Thanks for clarifying this sir, what's your thoughts on Voriconazole induced atypical squamoproliferative lesions and this where there was a dilemma whether it was KA or SCC and they excised it

Do you suggest use of p16 and p53 sir routinely

JAMA Dermatol. Author manuscript; available in PMC 2013 Sep 10.
 
Published in final edited form as:
PMCID: PMC3768013
NIHMSID: NIHMS509395
PMID: 23426496

New Onset of Keratoacanthomas After Vismodegib Treatment for Locally Advanced Basal Cell Carcinomas: A Report of 2 Cases

Sumaira Aasi, MD, Rona Silkiss, MD, Jean Y. Tang, MD, PhD, Ashley Wysong, MD, Andy Liu, BS, Ervin Epstein, MD, Anthony E. Oro, MD, PhD, and Anne Lynn S. Chang, MD
Department of Dermatology, Stanford University School of Medicine, Redwood City, California (Drs Aasi, Tang, Wysong, Oro, and Chang and Mr Liu); Division of Ophthalmic Plastic, Reconstructive, and Orbital Surgery, California Pacific Medical Center, Oakland (Dr Silkiss); and Children’s Hospital Oakland, Research Institute Oakland, California (Dr Epstein).
Correspondence: DrChang, Stanford University School of Medicine,450BroadwaySt, Pavilion C,2ndfloorMC5334, Redwood City, CA 94063 (ude.drofnats@gnahcsla)

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Dr. Richard Carr

Posted

Dear Krishnakumar,

Great reference. They'd need to be tested against the criteria above and IHC (yes on ALL KA!).

The look good for KA note the first case is on non-sun-exposed skin and the second under the brow ridge intermittently sun-exposed skin.

Some of the lesions have beta HPV (I'd guess similar to what was found in BRAFi Rx for melanomas.

But was is your opinion....?

Warm regards

Richard

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Meenakshi Batrani

Posted

On 23/11/2020 at 12:09, Dr. Richard Carr said:

Well done Nadine did you by any chance attend Friday's marathon?

KA is a CLIN-H&E/EVG-IHC diagnosis according to my new work. See below

CLINICAL: 80% of KA are on the intermittently sun-exposed limb. Chronically sun-damaged scalp almost never. M:F approx. 1:1, median age ~75 years compared with ~80 for SCC.

HISTO: No single criterion but. I've been using 17 to classify KA-like lesions.

This lesion falls down on so many levels one can make a sure diagnosis of follicular SCC.

I'll check my "score" from the database for it and get back to you but the main features I assess are outlined below (this is certainly still at an experimental stage but a typical KA comes in at or below 10% (i.e.score 3.4 / 34 if you can score all criteria in a completely excised lesion such as this. I'd guess this case would score >35% (i.e. 12/34) which is my approximate cut-off for a confident diagnosis of FSCC (I've just totted it up based on the images at 16.5!). My scores: Symmetry 0.5; Lips 1; Crater 0; Base 1; Verticality 2; Depth 2; parakeratosis / dyskeratosis: 1.5; Abscesses 2; Necrosis 0; Thickened prolifeartive zone: 1; Acantholysis 0.5; Mucin 0; Lichenoid reaction 1 (not producting much effect i.e. civatte/colloid bodies or much squamatisation); Regression: 2 (minimal); Entrapment 2 (Nil seen here).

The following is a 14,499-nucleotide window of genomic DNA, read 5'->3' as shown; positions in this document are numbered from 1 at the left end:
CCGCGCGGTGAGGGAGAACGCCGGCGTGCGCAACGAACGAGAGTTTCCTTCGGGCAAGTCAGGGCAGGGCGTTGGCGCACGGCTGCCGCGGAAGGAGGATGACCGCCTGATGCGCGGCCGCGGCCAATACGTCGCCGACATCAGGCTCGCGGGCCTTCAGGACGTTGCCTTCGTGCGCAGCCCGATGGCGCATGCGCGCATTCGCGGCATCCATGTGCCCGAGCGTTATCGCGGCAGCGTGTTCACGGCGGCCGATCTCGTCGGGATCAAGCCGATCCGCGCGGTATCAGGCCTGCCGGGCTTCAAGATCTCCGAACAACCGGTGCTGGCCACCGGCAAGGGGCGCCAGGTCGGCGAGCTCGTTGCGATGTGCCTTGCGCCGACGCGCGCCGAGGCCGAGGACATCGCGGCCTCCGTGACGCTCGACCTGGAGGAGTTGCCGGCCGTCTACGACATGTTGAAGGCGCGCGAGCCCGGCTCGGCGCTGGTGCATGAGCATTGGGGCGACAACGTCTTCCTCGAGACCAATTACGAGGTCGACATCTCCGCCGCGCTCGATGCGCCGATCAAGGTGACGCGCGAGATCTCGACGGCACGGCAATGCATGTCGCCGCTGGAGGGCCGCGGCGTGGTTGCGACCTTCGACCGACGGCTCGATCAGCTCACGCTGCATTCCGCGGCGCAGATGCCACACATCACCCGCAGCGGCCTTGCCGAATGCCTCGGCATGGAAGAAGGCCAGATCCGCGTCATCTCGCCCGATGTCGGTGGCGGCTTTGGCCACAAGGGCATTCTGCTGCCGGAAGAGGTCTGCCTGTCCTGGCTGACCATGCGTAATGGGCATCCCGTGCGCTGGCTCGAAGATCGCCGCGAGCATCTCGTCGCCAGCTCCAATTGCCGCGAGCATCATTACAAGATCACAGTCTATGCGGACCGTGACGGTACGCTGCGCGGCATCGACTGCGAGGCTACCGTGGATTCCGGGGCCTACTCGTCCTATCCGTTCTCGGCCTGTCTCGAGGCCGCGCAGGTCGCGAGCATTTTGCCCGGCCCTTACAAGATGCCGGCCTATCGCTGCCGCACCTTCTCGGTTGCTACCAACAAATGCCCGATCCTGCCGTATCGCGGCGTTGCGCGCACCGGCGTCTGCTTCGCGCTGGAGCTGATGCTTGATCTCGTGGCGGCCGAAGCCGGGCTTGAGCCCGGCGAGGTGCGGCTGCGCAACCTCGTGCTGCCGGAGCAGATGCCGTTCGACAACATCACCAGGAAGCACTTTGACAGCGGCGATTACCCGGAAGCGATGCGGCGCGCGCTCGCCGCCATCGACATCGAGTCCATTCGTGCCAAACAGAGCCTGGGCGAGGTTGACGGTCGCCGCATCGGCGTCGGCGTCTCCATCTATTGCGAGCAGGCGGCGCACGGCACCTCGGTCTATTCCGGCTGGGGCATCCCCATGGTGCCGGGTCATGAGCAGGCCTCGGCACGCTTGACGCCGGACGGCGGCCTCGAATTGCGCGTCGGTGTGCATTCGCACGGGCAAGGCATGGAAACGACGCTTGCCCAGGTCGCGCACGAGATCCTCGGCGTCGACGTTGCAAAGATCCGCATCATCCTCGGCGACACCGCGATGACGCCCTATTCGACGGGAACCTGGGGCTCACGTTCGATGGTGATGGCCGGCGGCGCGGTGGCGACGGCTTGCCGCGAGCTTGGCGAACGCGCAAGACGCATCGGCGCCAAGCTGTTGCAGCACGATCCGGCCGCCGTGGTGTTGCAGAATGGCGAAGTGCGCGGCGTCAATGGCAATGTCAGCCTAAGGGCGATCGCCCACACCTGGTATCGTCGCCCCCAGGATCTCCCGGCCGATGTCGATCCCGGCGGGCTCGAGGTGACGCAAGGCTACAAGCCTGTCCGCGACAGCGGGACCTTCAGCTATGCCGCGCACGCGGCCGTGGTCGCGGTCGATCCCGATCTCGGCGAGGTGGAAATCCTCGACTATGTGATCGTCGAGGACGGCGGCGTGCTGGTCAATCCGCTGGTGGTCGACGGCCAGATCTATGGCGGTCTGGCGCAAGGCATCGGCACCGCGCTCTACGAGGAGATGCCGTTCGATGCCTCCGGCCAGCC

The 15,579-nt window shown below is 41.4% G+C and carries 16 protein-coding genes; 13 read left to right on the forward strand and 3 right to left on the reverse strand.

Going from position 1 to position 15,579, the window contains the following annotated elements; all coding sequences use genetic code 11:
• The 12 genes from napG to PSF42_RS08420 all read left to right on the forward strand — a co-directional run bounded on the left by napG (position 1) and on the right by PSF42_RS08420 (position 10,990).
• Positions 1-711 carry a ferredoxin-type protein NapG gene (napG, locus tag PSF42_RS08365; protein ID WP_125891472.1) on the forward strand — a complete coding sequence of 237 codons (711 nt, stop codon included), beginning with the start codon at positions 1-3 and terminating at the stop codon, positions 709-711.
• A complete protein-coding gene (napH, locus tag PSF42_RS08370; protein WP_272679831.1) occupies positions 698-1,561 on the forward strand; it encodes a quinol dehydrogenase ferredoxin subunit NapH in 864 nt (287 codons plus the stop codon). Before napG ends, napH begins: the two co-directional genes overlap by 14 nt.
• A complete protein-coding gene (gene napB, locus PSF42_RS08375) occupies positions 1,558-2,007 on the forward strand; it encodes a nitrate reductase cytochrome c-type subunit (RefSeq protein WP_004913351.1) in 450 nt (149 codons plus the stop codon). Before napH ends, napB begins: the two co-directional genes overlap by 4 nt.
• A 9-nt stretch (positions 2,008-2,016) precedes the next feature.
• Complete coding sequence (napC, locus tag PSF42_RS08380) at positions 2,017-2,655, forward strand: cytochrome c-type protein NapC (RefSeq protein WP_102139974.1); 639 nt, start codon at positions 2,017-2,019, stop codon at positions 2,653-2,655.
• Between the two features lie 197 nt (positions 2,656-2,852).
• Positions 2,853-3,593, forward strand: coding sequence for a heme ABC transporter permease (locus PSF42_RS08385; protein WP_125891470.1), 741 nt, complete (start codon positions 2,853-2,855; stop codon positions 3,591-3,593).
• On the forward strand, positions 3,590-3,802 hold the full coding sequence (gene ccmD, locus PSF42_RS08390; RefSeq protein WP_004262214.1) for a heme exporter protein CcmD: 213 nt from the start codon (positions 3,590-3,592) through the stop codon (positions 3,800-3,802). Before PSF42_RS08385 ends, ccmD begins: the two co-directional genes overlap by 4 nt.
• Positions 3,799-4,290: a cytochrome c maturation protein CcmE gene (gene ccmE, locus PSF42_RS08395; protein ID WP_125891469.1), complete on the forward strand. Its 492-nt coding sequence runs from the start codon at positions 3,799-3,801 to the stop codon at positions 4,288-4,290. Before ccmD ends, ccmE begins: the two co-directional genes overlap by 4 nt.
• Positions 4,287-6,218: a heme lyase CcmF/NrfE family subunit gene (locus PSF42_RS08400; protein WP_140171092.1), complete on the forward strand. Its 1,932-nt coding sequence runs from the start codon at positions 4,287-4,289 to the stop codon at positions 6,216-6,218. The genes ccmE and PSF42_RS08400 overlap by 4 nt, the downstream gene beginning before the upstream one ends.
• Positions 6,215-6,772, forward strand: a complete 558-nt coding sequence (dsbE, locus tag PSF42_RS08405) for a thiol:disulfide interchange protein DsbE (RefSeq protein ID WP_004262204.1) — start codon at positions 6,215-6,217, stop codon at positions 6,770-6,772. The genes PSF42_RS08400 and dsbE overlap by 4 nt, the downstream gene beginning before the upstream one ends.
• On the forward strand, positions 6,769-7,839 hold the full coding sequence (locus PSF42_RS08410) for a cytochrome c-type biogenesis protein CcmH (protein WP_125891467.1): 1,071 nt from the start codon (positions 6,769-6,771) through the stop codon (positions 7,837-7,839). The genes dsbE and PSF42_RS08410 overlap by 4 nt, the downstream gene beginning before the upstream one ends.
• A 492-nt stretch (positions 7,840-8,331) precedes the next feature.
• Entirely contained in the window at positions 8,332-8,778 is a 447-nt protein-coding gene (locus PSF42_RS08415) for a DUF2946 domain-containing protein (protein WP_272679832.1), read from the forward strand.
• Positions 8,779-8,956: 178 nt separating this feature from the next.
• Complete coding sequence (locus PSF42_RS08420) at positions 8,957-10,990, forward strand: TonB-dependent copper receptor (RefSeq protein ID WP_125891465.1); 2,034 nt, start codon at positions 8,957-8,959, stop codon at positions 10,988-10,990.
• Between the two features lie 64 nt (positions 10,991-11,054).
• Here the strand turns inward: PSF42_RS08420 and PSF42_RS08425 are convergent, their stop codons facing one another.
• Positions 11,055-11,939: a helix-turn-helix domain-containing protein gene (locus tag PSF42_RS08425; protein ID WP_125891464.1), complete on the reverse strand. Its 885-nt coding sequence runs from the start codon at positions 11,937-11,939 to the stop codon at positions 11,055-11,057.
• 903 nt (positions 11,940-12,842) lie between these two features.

So it looks like some of you need to learn how to diagnose KA - but to be fair nearly all of the worlds histopathologists also will need to sharpen their diagnostic skills because our work indicates KA are not SCC all typical lesions having a benign IHC profile thus far. Both p16 and p53 are null but with such a lesion it's icing on the horn! Oh in KA the horn is more laminar orthokeratotic superficially and does not usually poke out above the lips as here. So a horn clinically on sun-damated head and neck skin would be almost impossible for a typical KA.  You can practically r/o KA on the damaged scalp of an elderly male BTW.

Symmetry: 2 = Poor; 1 = roughly; 0 = Good

Lateral Lips: 2 = Minimal; 1 = poor/asymmetrical 0 = symmetrical well formed
Crater:  2=Minimal; 1 = poorly formed; 0 = Yes nicely formed
Even Rounded base: 2 = No; 1 = partial; 0 = Yes
Vertical growth > Lateral: 2 = striking (>1:1); 1 = equivocal (>1:2); 0 = No (1:2)
Depth relative to sweat Glands: Below = 2;  at or above = 0
Dyskeratosis & Parakeratosis: Prom = 2; Focal = 1; Minimal = 0
 
Intra-epithelial neutrophil microabscesses: 2 = min; 1 = focal; 0 = Prom
Necrosis (RAC): 2 = extensive; 1 focal; 0 = minimal
Thick basaloid peripheries: 2 = Prominent; 1 = Equivocal 0 = No
Good even maturation to keratin throughout: 2 = Poor; 1 = variable; 0 = yes
Acantholysis: 2 = Prom; 1 = focal; 0 = Minimal
Follicular Mucin: 2 = Prom; 1 = focal; 0 = Minimal: n/a = 1
Lichenoid reaction/colloid bodies: 2 = Minimal; 1 = patchy; 0 = striking
Stromal desmoplasia between nests (RAC): 2 = prom. 1 = mild; 0 = minimal
Regression (RAC); 2 minimal; 1 = <50%; 0 = >50%
Intra-epithelial elastic/collagen trapping (EVG): No = 2; 1 = focal; Prom = 0

 

 

 

Thanks a ton Dr. Carr for giving these set of criteria to resolve KA vs FSCC. You have been telling us about the p16, p53 and Ki67 staining patterns as well helpful in distinction, have you devised any scoring system for IHC as well. These discussion you are having has made me interested in this entity a lot more. I am asking for too much, but cold you please also provide the various types of IHC patterns for us to have a comprehensive set of parameters.

Regards!